Finding no "mutual assent to arbitrate as between plaintiff and defendant Rooney, Pace Inc.," the superior court denied the petition. In the statement of decision, the court added, "The agreement itself contains no language from which it could be concluded that plaintiff agreed to arbitrate with anyone other than Bear Stearns. . . ." Finally, citing Ahn v. Rooney, Pace Inc. (S.D.N.Y 1985) 624 F. Supp. 368, the court specifically rejected Rooney Pace's claim that it was a third party beneficiary of the agreement with Bear Stearns.


The issue before us is simply stated: May the successor to the introducing broker enforce this particular arbitration agreement between its customer and a clearing broker? Rooney Pace claims federal law so requires. We are not persuaded.

(2) The Federal Arbitration Act ( 9 U.S.C. § 1 et seq.) applies to all written contracts which contain arbitration provisions and involve interstate commerce. (Cf. Code Civ. Proc., § 1281.2) The act reflects a liberal federal policy favoring arbitration and, where applicable, preempts California law governing the validity of an arbitration clause. ( Perry v. Thomas (1987) 482 U.S. 483 [96 L.Ed.2d 426, 107 S.Ct. 2520]; Tonetti v. Shirley (1985) 173 Cal.App.3d 1144, 1147 [ 219 Cal.Rptr. 616].)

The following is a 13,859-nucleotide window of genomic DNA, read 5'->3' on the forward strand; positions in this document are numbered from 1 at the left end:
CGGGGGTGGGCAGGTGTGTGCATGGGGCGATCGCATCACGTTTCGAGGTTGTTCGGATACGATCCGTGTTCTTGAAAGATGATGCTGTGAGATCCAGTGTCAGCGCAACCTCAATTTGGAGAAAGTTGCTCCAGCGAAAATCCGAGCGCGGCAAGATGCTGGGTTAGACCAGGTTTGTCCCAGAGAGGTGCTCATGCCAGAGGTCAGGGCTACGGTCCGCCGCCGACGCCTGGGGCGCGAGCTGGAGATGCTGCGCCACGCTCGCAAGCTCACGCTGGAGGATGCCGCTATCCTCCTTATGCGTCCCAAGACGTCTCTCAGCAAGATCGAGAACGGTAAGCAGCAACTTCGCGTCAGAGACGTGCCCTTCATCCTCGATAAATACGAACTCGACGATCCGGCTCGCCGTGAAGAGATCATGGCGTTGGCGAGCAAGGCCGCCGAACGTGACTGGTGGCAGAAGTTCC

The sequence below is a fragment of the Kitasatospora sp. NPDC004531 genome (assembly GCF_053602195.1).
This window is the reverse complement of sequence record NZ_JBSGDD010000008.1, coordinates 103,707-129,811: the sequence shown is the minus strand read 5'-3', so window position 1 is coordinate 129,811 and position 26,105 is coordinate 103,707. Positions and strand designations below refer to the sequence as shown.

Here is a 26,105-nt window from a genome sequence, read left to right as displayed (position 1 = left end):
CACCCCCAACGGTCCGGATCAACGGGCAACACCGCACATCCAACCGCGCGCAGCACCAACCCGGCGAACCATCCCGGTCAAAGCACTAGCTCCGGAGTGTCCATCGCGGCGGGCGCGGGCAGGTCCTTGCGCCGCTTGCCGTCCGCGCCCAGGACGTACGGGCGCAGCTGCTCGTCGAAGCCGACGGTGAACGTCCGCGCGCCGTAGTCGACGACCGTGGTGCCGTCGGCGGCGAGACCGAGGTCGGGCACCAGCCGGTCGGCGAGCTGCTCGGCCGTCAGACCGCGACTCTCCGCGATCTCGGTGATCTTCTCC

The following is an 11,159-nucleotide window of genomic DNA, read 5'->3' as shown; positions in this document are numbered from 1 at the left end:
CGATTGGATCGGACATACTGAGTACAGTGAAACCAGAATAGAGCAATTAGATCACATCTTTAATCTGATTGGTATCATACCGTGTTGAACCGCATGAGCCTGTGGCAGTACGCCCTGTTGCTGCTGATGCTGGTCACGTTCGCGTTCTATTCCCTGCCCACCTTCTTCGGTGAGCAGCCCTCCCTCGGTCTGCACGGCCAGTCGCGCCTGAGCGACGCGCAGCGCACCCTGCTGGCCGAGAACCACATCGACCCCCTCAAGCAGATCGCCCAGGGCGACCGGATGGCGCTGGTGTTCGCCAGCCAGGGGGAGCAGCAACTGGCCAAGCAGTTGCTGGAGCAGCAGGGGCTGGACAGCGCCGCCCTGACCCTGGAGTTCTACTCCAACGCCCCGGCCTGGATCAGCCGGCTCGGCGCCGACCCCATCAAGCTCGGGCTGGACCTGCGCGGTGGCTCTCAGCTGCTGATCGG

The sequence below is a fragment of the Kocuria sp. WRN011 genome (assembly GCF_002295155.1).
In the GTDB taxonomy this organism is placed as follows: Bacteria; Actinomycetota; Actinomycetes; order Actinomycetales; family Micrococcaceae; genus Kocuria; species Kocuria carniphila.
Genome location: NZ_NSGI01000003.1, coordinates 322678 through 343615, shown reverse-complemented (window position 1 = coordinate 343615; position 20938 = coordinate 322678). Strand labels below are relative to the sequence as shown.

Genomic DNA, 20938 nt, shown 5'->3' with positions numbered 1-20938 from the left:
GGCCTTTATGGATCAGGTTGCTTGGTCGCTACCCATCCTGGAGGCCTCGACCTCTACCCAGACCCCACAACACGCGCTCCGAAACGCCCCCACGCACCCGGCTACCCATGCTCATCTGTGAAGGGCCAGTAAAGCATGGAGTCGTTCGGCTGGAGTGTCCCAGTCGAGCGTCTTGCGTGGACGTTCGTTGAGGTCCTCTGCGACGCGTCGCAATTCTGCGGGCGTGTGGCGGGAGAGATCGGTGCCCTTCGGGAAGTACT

(1b) With respect to introducing brokers seeking to piggy-back onto clearing brokers' customer agreements, two lines of federal authority have developed. One line is represented by the case the trial court cited, Ahn v. Rooney, Pace Inc., supra, 624 F. Supp. 368. Under facts very similar to ours, the district court rejected the introducing broker's claims that it was either an agent of the clearing broker or a third party beneficiary of the contract between the clearing broker and customer.

On the first point, the judge in Ahn observed, "There has been no evidence that Bear Stearns and defendant Rooney, Pace are anything other than entirely independent entities. Indeed, Bear Stearns has underscored its separateness from Rooney, Pace by expressly disavowing in its customer agreement any responsibility or liability for the acts of the introducing broker. Because, therefore, the requisite elements both of consent by the principal that the other party act on its behalf, and of retained control by the principal are missing from the Bear Stearns/Rooney, Pace relationship, clearly it may not be understood as one of agent and principal." ( Id., at p. 371.)